Carlos Checa was the star of the show at last year's Marlboro Valencia Grand Prix, but aims to go a little better this time around as the MotoGP season draws to a close in front of his home crowd.

The Marlboro Yamaha Team rider bounced back after a sighting-lap crash which forced him to start the 2001 race from the pit-lane as the rest of the pack was already streaming into turn one. Indeed, the first vehicle Checa had to pass was the circuit safety car!

However, once safely past the BMW, he set off in pursuit of the 20 or so riders ahead of him, carving through the pack at a phenomenal rate despite the tricky wet 'n' dry conditions. He finished a remarkable fourth. This weekend, though, Checa wants to do even better than that - nothing less than a top-three finish will satisfy him.

"We all want to win, that's why we race, and that will be my aim as always on Sunday," said the Spaniard, who has already proved his class-leading speed aboard Yamaha's mighty M1 by qualifying on pole at Estoril in September.

"I'm aiming for anywhere on the podium, although I hope and wish to do my best, because I want to finish the year well - and because Valencia is another home-country race, so there'll be a lot of Spanish fans wanting me to do well. I want to give them a good result."

Valencia is the second-slowest circuit in GP racing, with an average lap speed of just 150kph - marginally faster than Estoril. Most of the track's corners are slow, in-and-out turns, grouped closely together, this unusual layout affording spectators a mostly unobstructed view of the entire circuit - a real rarity in the world of motorsport. It's an immensely physical circuit with riders afforded little rest between bouts of heavy acceleration, braking and cornering. The relatively short straight requires machines to run low gearing, which makes a 220 horsepower MotoGP bike particularly difficult to control, with riders battling wheelies and wheelspin every time they get on the gas.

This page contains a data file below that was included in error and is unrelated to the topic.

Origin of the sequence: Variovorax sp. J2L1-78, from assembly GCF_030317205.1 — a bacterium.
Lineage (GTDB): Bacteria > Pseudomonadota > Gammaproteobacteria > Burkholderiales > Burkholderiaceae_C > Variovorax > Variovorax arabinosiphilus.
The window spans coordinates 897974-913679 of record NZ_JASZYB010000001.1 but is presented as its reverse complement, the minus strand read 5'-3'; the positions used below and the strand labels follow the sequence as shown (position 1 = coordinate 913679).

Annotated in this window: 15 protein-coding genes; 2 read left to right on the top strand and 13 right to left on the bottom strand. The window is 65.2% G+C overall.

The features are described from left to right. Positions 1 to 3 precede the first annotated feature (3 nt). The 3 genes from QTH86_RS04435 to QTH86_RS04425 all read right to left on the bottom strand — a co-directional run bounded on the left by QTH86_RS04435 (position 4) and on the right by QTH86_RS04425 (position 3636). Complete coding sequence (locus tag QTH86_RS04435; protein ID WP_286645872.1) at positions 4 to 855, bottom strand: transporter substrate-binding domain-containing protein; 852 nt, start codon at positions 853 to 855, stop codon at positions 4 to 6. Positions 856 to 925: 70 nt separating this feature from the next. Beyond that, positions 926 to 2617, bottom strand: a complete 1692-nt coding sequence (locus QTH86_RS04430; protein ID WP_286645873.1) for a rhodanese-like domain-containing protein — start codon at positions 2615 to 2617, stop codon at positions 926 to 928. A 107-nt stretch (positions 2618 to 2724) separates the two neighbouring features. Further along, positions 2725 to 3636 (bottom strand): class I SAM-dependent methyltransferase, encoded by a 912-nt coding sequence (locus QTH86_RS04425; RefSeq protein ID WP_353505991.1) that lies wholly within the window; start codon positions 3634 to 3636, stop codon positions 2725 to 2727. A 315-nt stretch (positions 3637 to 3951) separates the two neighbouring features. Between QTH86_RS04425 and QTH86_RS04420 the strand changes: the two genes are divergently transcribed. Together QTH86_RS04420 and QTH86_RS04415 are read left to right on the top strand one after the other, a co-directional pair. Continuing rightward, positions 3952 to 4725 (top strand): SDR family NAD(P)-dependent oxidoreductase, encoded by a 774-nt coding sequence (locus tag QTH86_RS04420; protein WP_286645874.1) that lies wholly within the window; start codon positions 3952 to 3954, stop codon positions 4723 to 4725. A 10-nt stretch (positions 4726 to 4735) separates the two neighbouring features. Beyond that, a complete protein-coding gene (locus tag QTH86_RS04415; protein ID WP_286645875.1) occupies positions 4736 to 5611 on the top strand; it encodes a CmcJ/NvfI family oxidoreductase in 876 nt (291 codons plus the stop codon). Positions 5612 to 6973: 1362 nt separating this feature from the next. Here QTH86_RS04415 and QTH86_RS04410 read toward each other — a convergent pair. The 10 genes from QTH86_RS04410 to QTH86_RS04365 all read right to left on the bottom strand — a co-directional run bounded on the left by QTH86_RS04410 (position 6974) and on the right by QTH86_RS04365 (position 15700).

"Valencia is quite an unusual track, as there are a lot of corners in a very tight layout, so you are always working the bike hard, turning from side to side and trying to get through the short little corners as quickly as possible," Checa explained, "It's hard work, but it's quite fun too, especially if the bike is working well. You need very light handling and a user-friendly engine for this track, so I'll spend Friday and Saturday working with [crew chief and long-time friend] Antonio [Jimenez], my Yamaha engineers and my Michelin technician Daniel [Croispine] to get the right engine/chassis set-up and the best tyre choice. The front is really important here, because you need good turn-in, but we will be focusing on the bike's on-gas steering."

"We'll start from zero," Jimenez admitted, "The settings we used at the pre-season Valencia tests don't really apply to the bike because it's improved so much since then. We may start the weekend with one machine running the new chassis, with the other using the older chassis. It's a very tight track with only one straight, and the character is all twists and turns, with riders constantly going from left to right, then right to left. Carlos will need as much grip as he can get at maximum lean angle, so he can open the throttle early in the corners, so that's what we'll focus on. Braking and turn-in isn't such a concern for us at the moment, it's mid-corner and corner exits that concern us."

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